Killer crime novel: The Cuckoo’s Calling – by Robert Galbraith (J.K. Rowling)

Crime Fiction

Cormoran Strike, ex-army investigator and illegitimate son of a rock star, struggles to find work. His fortunes turn when he’s asked to investigate the suspicious death of a fashion model. Although Strike is fairly certain the investigation will lead nowhere, he needs the money so takes the job. Delving into the model’s life, he is left largely unfazed by the wealth and fame, determinedly ploughing on with his search for answers.

A likeable, rough and flawed protagonist; vivid descriptions of London neighbourhoods; an enthralling ‘whodunit’ trail – The Cuckoo’s Calling has the ingredients to be an enticing murder mystery, despite my indifference to the genre. By the end, I loved the book; hooked and desperate for all to be explained. Forgive the cliché, but I couldn’t stop reading it. However, I was not so engaged from the beginning; in fact, it took me a while to read the (admittedly thick) novel.

Nonetheless, the book is easy and enjoyable to read; it ‘flows’ well. The plot is intriguing, magnetic – a common feature of crime fiction. Its characters are credible, interesting and ‘human’. The exception to this is the overblown mystery surrounding Strike’s relationship with his ex-fiancée Charlotte. Resourceful and grounded Robyn, Strike’s temporary secretary and ‘accidental’ assistant, balances the occasionally moody and impulsive protagonist, although she isn’t given much of a voice.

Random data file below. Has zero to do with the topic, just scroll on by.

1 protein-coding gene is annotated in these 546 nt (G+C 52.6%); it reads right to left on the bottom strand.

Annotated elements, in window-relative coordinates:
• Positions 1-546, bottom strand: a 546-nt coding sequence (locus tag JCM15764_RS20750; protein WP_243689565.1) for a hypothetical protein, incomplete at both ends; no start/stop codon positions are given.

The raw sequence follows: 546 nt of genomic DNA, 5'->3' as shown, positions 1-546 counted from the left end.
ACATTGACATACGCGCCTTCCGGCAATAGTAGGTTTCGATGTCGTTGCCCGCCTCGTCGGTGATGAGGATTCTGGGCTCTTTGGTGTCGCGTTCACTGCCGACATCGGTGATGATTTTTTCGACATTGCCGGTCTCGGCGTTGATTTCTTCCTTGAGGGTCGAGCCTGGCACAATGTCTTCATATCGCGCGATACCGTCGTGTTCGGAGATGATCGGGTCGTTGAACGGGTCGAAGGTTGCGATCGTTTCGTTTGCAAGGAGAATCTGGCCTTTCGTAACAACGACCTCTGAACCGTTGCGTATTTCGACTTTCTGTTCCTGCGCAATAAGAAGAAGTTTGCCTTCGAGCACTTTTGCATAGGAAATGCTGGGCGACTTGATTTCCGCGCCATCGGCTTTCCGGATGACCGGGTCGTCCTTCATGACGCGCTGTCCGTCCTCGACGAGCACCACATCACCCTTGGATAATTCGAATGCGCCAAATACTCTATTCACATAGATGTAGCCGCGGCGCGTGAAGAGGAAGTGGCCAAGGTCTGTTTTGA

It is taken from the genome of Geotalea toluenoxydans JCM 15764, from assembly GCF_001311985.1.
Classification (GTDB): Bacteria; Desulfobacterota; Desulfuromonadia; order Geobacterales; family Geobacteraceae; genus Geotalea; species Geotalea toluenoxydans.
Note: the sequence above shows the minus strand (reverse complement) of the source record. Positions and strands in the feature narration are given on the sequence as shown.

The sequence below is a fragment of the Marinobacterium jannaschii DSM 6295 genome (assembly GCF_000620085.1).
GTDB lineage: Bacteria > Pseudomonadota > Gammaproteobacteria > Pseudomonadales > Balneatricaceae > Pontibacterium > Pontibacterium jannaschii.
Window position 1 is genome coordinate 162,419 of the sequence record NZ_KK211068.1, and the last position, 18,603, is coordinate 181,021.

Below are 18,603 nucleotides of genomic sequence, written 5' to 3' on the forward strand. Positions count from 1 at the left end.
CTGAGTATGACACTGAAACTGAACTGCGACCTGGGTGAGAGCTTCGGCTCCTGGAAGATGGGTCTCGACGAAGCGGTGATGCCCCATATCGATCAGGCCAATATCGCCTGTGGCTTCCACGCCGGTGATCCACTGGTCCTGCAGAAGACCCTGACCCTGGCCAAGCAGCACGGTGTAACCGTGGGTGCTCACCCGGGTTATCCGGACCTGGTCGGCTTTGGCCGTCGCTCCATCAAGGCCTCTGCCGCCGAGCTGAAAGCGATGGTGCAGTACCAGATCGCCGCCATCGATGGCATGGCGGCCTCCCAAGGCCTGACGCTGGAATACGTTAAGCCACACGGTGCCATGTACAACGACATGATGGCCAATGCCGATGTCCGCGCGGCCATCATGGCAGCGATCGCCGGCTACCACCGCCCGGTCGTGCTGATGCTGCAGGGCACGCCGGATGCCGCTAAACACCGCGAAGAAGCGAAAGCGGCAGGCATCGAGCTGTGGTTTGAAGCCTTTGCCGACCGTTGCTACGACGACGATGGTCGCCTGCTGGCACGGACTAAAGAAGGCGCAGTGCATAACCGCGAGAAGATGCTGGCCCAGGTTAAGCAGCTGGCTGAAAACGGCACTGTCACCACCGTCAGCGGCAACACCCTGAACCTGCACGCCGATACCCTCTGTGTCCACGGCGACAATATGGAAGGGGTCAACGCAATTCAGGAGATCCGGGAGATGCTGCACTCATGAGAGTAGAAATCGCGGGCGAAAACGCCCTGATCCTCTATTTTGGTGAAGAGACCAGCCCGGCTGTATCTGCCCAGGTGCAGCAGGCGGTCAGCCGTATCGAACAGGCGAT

Overall, The Cuckoo’s Calling is a great read, especially suitable for murder mystery enthusiasts. Those who aren’t such big fans of the genre might still enjoy the skilled writing and intriguing characters.

My Ratings (out of 10 As):

Plot/Story: AAAAAAA (7)

Writing: AAAAAAA (7)

Pace: Medium

Buy at Waterstones (UK)

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Buy at Barnes & Noble (US)

Buy on Amazon (US)

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A change from Harry Potter: The Casual Vacancy – By J. K. Rowling

Tragicomedy

When Barry Fairbrother – a popular and ambitious councilman – dies unexpectedly, Pagford is left in shock. The ostensibly quaint, idyllic town, with its ancient abbey and cobbled market square, becomes increasingly chaotic as the mad scramble for the empty council seat turns nasty. Deep-rooted resentment and discontentment fuels teenagers to turn against parents, and incites wives to desert their husbands. Issues that had previously been kept at bay threaten to divide the town, as anger and passion overwhelm some, and the disparity between generations and classes becomes increasingly palpable.

I was riveted by this book, despite its length and relatively mundane premise – perhaps this was because of its ‘closeness to home’: I related to many of the characters; Rowling’s satirical reflections on suburban life are accurate, if not stereotypical. Written in split-narrative, the book relates to all readers: the narrators are of different classes, ages and personalities. The interplays and contradictions that the reader is given is intriguing and often humorous; when characters describe each other, you’re reminded of the gap between the outward and inward ‘selves’ that people have. Overall, it’s a good book, and I enjoyed reading it, however at times I felt it dragged on a bit.

Readers who enjoy a slow paced book about everyday life, as opposed to an other-worldly plot, would enjoy The Casual Vacancy. They would also like it if they like books that don’t have a grand plot; The Casual Vacancy is based on everyday life in the suburbs: familial relationships and social interactions amongst townspeople.

My Ratings (out of 10 As):

Plot/Story: AAAAAAA

Writing: AAAAAAA

Pace: Slow

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Buy at Waterstones

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